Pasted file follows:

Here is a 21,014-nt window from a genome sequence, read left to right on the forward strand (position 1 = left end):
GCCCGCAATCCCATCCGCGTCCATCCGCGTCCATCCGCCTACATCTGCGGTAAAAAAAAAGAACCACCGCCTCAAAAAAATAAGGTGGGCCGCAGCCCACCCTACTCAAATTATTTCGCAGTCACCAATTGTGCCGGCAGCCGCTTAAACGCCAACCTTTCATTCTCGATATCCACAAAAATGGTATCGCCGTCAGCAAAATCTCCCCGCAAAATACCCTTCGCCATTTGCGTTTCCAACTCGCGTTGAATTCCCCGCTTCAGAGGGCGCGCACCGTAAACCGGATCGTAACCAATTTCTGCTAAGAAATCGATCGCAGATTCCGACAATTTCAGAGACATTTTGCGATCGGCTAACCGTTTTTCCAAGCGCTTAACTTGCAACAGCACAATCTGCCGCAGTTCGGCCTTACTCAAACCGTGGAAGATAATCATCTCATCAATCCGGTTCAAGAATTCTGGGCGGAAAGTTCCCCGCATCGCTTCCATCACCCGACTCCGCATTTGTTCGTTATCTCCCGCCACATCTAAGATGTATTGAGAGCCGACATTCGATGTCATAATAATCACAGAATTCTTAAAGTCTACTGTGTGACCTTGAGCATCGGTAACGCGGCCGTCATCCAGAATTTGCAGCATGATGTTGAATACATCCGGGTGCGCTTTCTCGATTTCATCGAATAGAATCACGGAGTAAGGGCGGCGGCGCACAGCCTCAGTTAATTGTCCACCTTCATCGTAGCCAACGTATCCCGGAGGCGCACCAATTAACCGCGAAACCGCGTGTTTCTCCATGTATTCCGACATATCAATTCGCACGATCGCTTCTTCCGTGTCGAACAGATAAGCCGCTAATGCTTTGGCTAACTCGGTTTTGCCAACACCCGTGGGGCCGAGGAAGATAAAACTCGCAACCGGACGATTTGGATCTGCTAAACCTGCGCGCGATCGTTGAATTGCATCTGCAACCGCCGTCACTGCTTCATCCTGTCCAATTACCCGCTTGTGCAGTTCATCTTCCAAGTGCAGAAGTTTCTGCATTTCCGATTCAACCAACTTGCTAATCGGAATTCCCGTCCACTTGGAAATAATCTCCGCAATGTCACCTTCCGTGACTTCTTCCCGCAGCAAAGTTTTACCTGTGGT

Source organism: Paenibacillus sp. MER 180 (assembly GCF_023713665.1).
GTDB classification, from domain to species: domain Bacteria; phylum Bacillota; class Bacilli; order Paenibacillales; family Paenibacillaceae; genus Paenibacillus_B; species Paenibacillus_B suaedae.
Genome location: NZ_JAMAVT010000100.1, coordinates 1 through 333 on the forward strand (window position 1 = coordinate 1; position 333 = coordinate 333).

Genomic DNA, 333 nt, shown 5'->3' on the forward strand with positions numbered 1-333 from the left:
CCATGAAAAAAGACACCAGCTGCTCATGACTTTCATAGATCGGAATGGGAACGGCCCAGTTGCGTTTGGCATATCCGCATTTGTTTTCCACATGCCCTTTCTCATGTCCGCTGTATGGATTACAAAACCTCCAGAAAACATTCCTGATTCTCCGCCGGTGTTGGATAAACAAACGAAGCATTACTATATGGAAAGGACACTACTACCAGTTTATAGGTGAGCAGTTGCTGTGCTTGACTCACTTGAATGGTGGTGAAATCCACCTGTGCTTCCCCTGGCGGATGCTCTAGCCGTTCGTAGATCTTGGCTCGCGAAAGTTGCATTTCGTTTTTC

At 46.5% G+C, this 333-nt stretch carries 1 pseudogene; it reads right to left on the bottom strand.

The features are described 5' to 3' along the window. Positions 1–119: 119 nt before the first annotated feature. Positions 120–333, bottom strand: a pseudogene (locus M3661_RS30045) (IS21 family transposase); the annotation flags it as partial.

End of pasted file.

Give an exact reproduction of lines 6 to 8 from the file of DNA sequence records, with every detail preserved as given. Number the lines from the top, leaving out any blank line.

Genomic DNA, 333 nt, shown 5'->3' on the forward strand with positions numbered 1-333 from the left:
CCATGAAAAAAGACACCAGCTGCTCATGACTTTCATAGATCGGAATGGGAACGGCCCAGTTGCGTTTGGCATATCCGCATTTGTTTTCCACATGCCCTTTCTCATGTCCGCTGTATGGATTACAAAACCTCCAGAAAACATTCCTGATTCTCCGCCGGTGTTGGATAAACAAACGAAGCATTACTATATGGAAAGGACACTACTACCAGTTTATAGGTGAGCAGTTGCTGTGCTTGACTCACTTGAATGGTGGTGAAATCCACCTGTGCTTCCCCTGGCGGATGCTCTAGCCGTTCGTAGATCTTGGCTCGCGAAAGTTGCATTTCGTTTTTC

At 46.5% G+C, this 333-nt stretch carries 1 pseudogene; it reads right to left on the bottom strand.